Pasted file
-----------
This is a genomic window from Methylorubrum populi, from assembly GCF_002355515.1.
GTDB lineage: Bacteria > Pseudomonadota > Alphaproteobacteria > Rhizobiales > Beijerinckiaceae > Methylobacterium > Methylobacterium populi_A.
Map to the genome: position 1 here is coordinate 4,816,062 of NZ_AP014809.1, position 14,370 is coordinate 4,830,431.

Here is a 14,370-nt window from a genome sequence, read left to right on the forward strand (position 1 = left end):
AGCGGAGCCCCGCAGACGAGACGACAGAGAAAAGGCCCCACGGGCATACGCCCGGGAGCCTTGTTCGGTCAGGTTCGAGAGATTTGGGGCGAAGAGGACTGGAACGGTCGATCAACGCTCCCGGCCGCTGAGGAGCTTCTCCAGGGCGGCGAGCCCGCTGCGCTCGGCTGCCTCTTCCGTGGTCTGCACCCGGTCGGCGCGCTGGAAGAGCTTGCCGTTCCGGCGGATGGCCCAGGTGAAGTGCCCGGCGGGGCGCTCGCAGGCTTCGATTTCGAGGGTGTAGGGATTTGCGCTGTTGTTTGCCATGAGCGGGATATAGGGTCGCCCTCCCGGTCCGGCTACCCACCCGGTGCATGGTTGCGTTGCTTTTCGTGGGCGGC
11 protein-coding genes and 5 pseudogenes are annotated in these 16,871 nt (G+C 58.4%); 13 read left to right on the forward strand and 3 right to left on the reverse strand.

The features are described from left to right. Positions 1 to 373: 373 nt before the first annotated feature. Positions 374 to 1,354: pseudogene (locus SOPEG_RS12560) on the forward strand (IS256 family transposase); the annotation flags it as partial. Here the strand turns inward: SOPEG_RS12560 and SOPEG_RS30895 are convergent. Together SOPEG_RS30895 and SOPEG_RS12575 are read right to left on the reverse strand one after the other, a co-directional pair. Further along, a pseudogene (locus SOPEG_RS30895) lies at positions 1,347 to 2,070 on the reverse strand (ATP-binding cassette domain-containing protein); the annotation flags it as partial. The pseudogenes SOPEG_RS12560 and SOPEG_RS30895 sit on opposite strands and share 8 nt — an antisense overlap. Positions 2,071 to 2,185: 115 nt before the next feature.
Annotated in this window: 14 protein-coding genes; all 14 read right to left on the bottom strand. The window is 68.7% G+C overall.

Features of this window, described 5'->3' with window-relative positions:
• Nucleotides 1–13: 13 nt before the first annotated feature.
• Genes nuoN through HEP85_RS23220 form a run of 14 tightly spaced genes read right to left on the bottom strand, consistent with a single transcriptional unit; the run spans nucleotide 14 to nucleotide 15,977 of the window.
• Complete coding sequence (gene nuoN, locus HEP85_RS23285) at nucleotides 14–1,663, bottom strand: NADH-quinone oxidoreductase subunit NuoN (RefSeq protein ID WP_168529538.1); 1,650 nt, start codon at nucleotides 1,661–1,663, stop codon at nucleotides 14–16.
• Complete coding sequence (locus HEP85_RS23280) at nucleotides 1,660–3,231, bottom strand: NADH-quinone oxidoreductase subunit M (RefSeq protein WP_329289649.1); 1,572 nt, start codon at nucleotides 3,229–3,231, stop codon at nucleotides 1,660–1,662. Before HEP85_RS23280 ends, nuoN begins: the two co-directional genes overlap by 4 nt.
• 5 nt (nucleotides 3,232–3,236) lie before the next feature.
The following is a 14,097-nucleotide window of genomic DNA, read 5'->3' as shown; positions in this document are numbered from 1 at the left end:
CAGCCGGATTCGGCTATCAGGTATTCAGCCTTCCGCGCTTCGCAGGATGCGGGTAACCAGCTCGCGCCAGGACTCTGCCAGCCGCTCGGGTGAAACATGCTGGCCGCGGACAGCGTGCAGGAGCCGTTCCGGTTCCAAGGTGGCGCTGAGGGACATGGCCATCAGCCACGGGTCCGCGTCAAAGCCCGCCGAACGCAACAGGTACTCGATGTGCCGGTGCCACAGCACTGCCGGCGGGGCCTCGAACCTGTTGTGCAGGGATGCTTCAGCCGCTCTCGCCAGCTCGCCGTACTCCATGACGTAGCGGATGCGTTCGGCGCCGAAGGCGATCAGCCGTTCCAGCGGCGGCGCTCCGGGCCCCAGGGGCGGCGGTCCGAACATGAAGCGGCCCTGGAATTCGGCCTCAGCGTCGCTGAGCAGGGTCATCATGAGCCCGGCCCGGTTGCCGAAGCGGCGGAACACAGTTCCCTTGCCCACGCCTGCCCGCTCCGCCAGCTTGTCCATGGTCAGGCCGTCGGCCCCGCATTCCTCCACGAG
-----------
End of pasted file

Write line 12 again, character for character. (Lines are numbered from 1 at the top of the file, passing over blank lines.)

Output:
• Complete coding sequence (gene nuoN, locus HEP85_RS23285) at nucleotides 14–1,663, bottom strand: NADH-quinone oxidoreductase subunit NuoN (RefSeq protein ID WP_168529538.1); 1,650 nt, start codon at nucleotides 1,661–1,663, stop codon at nucleotides 14–16.